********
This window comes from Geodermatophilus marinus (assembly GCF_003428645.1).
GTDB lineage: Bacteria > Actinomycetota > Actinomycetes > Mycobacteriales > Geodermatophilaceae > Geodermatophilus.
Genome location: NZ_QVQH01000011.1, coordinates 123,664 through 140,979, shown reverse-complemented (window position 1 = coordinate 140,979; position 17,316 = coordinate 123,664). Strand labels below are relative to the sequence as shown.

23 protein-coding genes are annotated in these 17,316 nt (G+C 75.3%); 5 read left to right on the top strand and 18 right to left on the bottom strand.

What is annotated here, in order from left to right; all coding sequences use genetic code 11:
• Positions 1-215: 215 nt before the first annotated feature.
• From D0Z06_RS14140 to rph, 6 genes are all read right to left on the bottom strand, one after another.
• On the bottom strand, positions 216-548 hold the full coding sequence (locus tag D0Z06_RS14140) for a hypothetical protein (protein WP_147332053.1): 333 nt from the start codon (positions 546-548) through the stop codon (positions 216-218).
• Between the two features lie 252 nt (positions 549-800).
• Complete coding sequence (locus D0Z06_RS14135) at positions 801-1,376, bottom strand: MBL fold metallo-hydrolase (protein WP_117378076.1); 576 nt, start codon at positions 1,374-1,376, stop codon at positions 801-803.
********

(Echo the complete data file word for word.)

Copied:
This window comes from Geodermatophilus marinus (assembly GCF_003428645.1).
GTDB lineage: Bacteria > Actinomycetota > Actinomycetes > Mycobacteriales > Geodermatophilaceae > Geodermatophilus.
Genome location: NZ_QVQH01000011.1, coordinates 123,664 through 140,979, shown reverse-complemented (window position 1 = coordinate 140,979; position 17,316 = coordinate 123,664). Strand labels below are relative to the sequence as shown.

23 protein-coding genes are annotated in these 17,316 nt (G+C 75.3%); 5 read left to right on the top strand and 18 right to left on the bottom strand.

What is annotated here, in order from left to right; all coding sequences use genetic code 11:
• Positions 1-215: 215 nt before the first annotated feature.
• From D0Z06_RS14140 to rph, 6 genes are all read right to left on the bottom strand, one after another.
• On the bottom strand, positions 216-548 hold the full coding sequence (locus tag D0Z06_RS14140) for a hypothetical protein (protein WP_147332053.1): 333 nt from the start codon (positions 546-548) through the stop codon (positions 216-218).
• Between the two features lie 252 nt (positions 549-800).
• Complete coding sequence (locus D0Z06_RS14135) at positions 801-1,376, bottom strand: MBL fold metallo-hydrolase (protein WP_117378076.1); 576 nt, start codon at positions 1,374-1,376, stop codon at positions 801-803.